Laurie Notaro’s Crossing the Horizon promises a tale of “three remarkable women” (https://www.youtube.com/watch?v=Kan7FDWhDcc), but one of its three main subjects, Mabel Boll, doesn’t belong with the other two. Granted, Ms. Boll was one of at least three women who hoped to cross the Atlantic before Amelia Earhart did. However, she was not herself a pilot (she would have made the trip only as a passenger) and comes off in these pages as a frivolous socialite and gossip. She might have been remarkably witty, but she wears out her welcome halfway through the book and is tolerable after that only as comic relief. If there is any lesson in her story it would be that her dependence on other people to realize her dream proves fatal to her chances: Anyone with any merit runs as fast as he can in the opposite direction, leaving her in the rotten company she more commonly keeps (especially the scoundrel Charles Levine), with everyone trying to take advantage of everyone else and no one really helping.
Notaro’s other two protagonists, Ruth Elder and Elsie Mackay, are the true heroes. Both are addicted to freedom and stop at nothing in the pursuit of it. Both run away from home, eloping with men who seem to offer fresher prospects – though neither one does, and both women return to their families. Both are enamored of fast cars and aeroplanes and quickly obtain pilot’s licenses. Both are inspired to follow in Charles Lindbergh’s footsteps and set their sights on the Atlantic, although they plan to cross in opposite directions – the American Elder flying east and the British Mackay flying west.
In fact, there are at least as many interesting differences between the two heroes, beside their proposed directions of travel. Elder, of Anniston, Alabama, is supported by her family in her transatlantic endeavor, while suffering at least some measure of opposition from society. It is Ruth’s mother who dresses her in a necktie and trousers, and all her relations turn out for her flight. (This reviewer is also extremely pleased that Elder’s family is not depicted here as a pack of cartoonish hicks.) However, the press seems a bit too preoccupied with the question of Ruth’s husband, and one reporter says that she’d do better as a typist. Even Eleanor Roosevelt calls her ambition “very foolish.” Conversely, Mackay is the favored daughter of aristocrats who, owing to overprotection, forbid her from making the crossing. It cannot be said for sure how much society in general would have supported her plan, for she keeps it a secret; but she seems generally to get her way in the world, and her crew is quite devoted to her.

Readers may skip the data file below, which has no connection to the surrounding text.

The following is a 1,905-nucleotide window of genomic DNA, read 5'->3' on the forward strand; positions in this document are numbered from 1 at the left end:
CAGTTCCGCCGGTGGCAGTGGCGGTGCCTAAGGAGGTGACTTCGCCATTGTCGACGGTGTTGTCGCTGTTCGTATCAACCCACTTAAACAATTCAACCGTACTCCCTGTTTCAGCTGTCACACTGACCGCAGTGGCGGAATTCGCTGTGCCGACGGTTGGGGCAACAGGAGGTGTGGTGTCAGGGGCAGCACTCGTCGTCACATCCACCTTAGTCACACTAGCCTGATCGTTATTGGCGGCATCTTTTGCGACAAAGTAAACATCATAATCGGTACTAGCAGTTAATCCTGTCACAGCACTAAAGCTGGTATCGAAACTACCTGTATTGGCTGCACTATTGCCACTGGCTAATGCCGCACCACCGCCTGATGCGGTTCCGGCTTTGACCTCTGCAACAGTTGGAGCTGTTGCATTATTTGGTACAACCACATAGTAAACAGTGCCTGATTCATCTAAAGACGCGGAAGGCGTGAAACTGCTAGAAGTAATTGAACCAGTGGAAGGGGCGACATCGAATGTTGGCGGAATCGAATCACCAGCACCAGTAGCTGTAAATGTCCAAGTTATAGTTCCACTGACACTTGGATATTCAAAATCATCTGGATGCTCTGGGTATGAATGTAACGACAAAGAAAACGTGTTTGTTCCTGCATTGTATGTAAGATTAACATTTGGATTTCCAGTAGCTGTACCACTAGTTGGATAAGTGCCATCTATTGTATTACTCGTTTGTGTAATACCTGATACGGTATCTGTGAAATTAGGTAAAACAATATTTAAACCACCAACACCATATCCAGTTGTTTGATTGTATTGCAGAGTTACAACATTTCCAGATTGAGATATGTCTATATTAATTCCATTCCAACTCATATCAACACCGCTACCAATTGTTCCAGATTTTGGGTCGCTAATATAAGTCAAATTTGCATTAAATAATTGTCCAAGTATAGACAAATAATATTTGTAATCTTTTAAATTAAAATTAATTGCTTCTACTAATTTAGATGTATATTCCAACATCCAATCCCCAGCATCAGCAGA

Nothing stops either woman, of course, but the edge would have to go to Ruth Elder for her pluck at making things happen. True, most doors open for her because of her winning looks. Conscious of this advantage, she employs her lipstick and her smile strategically. However, her pretty face can get her only so far. When the world stops taking her seriously (if it ever did take her seriously) and the doors slam shut, she is forced to rely on her intelligence, her voice, and her ability to prevail in argument.
The turning point of the book comes when a smart-aleck reporter discovers her husband.
“Mister,” Ruth demanded, pointing at the young reporter who thought he had just scooped everyone. “You, sir. What is your name?”
He looked shocked and surprised and pointed to himself. “Me?” he asked, and Ruth nodded. “Dan Shear. Jersey Journal.”
Ruth nodded again and put her hands behind her back.
“Mr. Shear, have you ever been to Anniston, Alabama?” she asked without a trace of malice, but not sweetly, either.
“Can’t say that I have,” he said with a snarky laugh.
“Well, I am from Anniston, Alabama, and I am the second of seven children. Eight if you count my little brother who died when I was ten,” she said.
After revealing more of where she’s from, way more than the reporter bargained for, she asks,
“Do you know that kind of living, Mr. Shear?”
“That wasn’t my question,” he stammered. “My question was–”
“Well, this is my question to you, Mr. Shear,” Ruth interrupted. “Do you know what that kind of living is like? For a seventeen-year-old girl in Anniston, Alabama?”
“No, Miss Elder, I do not,” he finally admitted.
“Now you do,” Ruth stated firmly. “So you can stop asking those questions….My name is Ruth Elder and being married makes no difference in how I fly that plane. It doesn’t make me better or worse. It doesn’t change a thing.” (pp. 199-200)
There’s a lot of waiting around for favorable weather, but Ruth Elder and Elsie Mackay end up flying their planes.